Artist rendering shows asteroid P/2013 P5 emitting six finger-like dust trails (Image courtesy NASA, ESA and A. Feild)
CAPE CANAVERAL, Florida (AP) - This is one strange asteroid.
The Hubble Space Telescope has discovered a six-tailed asteroid in the asteroid belt between the orbits of Mars and Jupiter. Scientists say they've never seen anything like it. Incredibly, the comet-like tails change shape as the asteroid sheds dust. The streams have occurred over several months.
A research team led by the University of California, Los Angeles, believes the asteroid, designated P/2013 P5, is rotating so much that its surface is flying apart. It's believed to be a fragment of a larger asteroid damaged in a collision 200 million years ago.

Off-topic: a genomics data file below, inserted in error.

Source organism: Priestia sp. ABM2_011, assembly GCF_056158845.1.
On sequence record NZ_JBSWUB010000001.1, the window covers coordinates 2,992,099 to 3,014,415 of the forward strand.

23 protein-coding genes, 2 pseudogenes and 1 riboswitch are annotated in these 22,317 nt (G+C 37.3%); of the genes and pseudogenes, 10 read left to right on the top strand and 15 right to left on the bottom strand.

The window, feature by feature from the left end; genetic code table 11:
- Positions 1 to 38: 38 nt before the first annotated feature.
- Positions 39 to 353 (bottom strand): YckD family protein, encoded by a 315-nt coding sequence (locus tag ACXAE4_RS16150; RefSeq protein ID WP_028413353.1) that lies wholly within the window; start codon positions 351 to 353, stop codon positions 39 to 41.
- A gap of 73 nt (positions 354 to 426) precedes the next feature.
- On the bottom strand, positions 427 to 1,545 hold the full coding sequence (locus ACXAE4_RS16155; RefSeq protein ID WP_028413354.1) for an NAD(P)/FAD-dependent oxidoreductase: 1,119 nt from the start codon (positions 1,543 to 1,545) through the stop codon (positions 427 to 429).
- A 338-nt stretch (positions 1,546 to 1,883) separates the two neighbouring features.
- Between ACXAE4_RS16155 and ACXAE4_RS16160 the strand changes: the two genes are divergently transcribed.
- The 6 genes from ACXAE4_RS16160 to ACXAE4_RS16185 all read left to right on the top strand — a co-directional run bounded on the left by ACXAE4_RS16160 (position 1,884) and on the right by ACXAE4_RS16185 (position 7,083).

Scientists using the Pan-STARRS telescope in Hawaii spotted the asteroid in August. Hubble picked out all the tails in September.
The discovery is described in this week's issue of Astrophysical Journal Letters.
You may also like...
Inspiring: Football team conspires for touching touchdown
Fishing spot fight: Man stabbed over good fishing spot
Beached Whale: Questions surround sperm whale's death
INVESTIGATORS: Memo warns of terrorist "dry-runs" on airplanes
Mystery Animal: Exotic coati roams Florida neighborhood
Obstacles overcome: Deaf varsity football player helps team to
Pest Invasion: Southeast braces for 'crazy' ants
POLL: Clear majority of Americans want marijuana
Good Samaritan: Convicted felon helps police nab accused shoplifter
PHOTOS: Tornados, waterspouts within the Tampa Bay area
10 News talker: Mysterious smoke ring sighting in Pinellas
Bush League? Autograph exhibit fails authenticity test
Oldie But Ghoulie: Parking cop tickets witch's broom
Watch: Elk ROCKS a family's backyard